Lastly, Windows as much as any other proprietary solution is completely irrelevant to this discussion to anyone with a sensible opinion on the topic. That's not because proprietary software is worse than free software, it's because proprietary software can never offer the kinds of security guarantees that free software can by mere virtue of their insistence on secrecy. What that means is, even if there is a proprietary replacement of OpenSSL for which no exploit is published in 10 years, you could never trust that the NSA, the Russians, the Chinese or the Iranians don't have a way in. You can't even trust that they haven't forced the company to add in back-doors and keep them secret. Essentially, proprietary software loses by default and free software is the only useful thing we have left, even if it sometimes fails at keeping its promises.

No? Look @ the article title... apk (0)

Anonymous Coward | about 6 months ago | (#47161977)

Per my subject-line: THIS IS IT -> GnuTLS Flaw Leaves Many Linux Users Open To Attacks - I see "Linux" in it, now "eat your words"...

APK

P.S.=> Now THAT? Well... lmao, you KNOW that NOW I've just GOTTA say it, don't you? Ah, but of COURSE you do:

THIS? This was just "too, Too, TOO EASY - just '2ez'"... apk

Re:No? Look @ the article title... apk (0)

Anonymous Coward | about 6 months ago | (#47162487)

APK, you are my favorite character. I hope the writers don't kill you off in the season finale.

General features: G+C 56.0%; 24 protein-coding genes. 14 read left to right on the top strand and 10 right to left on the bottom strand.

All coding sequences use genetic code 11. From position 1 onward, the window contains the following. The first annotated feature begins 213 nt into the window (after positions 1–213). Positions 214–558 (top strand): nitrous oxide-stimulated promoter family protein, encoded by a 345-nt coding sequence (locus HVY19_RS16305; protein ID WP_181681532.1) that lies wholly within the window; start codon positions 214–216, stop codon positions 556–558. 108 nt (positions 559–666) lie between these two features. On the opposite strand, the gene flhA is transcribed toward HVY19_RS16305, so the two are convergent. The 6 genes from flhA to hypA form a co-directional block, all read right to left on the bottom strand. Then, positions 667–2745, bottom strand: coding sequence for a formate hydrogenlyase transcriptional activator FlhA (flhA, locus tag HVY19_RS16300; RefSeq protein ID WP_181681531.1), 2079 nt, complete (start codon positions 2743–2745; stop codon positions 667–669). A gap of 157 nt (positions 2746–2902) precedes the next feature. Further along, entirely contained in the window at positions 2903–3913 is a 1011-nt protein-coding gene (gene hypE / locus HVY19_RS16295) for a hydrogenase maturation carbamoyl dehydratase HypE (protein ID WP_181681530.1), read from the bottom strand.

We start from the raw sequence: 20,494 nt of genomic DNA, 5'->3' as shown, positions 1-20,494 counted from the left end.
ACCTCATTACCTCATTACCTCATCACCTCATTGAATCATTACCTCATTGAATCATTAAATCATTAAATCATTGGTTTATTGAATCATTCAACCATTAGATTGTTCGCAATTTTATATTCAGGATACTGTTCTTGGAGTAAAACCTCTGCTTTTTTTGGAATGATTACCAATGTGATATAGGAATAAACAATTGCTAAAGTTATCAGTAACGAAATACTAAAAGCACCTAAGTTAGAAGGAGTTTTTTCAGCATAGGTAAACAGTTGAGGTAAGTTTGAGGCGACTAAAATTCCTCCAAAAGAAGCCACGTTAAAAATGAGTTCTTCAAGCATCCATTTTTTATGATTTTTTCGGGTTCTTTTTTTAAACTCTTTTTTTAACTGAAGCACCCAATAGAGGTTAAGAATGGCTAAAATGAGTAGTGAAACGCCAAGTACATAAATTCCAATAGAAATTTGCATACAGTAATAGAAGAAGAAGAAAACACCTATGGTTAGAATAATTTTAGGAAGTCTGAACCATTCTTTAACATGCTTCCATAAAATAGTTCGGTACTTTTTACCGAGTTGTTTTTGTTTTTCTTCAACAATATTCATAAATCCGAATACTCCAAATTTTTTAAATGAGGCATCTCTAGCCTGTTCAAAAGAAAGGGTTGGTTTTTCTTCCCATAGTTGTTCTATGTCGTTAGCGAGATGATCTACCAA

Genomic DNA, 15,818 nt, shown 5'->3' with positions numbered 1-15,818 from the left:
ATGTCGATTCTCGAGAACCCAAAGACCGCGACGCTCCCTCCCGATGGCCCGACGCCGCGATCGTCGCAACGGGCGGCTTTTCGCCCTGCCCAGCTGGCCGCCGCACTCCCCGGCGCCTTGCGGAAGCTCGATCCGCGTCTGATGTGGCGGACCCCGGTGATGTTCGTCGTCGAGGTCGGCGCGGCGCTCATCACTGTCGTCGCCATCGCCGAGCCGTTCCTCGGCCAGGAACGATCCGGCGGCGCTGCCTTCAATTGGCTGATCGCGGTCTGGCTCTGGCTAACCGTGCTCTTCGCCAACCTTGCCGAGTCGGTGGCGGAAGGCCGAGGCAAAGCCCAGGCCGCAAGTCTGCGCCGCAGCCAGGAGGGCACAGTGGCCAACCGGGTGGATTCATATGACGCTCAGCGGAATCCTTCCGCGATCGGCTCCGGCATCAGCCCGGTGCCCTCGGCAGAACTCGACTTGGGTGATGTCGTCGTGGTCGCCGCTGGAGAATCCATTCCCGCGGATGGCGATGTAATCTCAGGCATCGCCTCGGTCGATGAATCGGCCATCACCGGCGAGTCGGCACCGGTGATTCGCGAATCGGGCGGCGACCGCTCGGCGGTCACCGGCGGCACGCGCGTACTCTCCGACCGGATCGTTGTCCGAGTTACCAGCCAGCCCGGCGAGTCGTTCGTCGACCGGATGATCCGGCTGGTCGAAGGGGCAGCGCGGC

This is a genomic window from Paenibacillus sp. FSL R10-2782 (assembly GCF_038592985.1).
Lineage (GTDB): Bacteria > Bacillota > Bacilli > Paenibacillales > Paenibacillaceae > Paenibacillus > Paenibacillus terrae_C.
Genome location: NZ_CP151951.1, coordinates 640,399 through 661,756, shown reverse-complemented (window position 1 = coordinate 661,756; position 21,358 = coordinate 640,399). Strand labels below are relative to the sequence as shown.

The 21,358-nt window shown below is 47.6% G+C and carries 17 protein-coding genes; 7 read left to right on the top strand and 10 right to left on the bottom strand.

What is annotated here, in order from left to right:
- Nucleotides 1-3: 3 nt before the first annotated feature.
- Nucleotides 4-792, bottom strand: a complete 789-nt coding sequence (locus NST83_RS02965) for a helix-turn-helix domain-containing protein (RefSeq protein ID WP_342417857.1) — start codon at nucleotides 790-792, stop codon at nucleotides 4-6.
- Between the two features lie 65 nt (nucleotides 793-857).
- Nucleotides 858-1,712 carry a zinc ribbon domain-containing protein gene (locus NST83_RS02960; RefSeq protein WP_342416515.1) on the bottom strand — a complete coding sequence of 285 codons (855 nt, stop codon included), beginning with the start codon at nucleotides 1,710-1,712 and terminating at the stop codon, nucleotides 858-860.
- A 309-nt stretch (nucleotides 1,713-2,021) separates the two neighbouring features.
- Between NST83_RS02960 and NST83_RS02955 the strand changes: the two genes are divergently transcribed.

Love, Chris
Age 9.

Re:No? Look @ the article title... apk (0)

Anonymous Coward | about 6 months ago | (#47162497)

P.S. Did you know that APK is the type of linux file that all android applications are made in the image of? The world is fool of such wonderful things, isn't it?

You're biggest fan,
Chris

Re:Security by Obscurity only... apk (0)

Anonymous Coward | about 6 months ago | (#47161909)

Not many people run servers on Androids to be impacted by Heartbleed.

This is a far worse vulnerability, even thou limited by the little usage this package has and the fact the client system is not actually compromised, just the user's account.

Windows => Severe vulnerability = system ownage
GNU Linux => Severe vulnerability = user account ownage

Yeah, Linux still has a little while to go.

How's this "Windows' Ownage"? (0)

Anonymous Coward | about 6 months ago | (#47161999)

Does Windows use GnuTLS?? Hell no... not even a "nice try" on YOUR part there...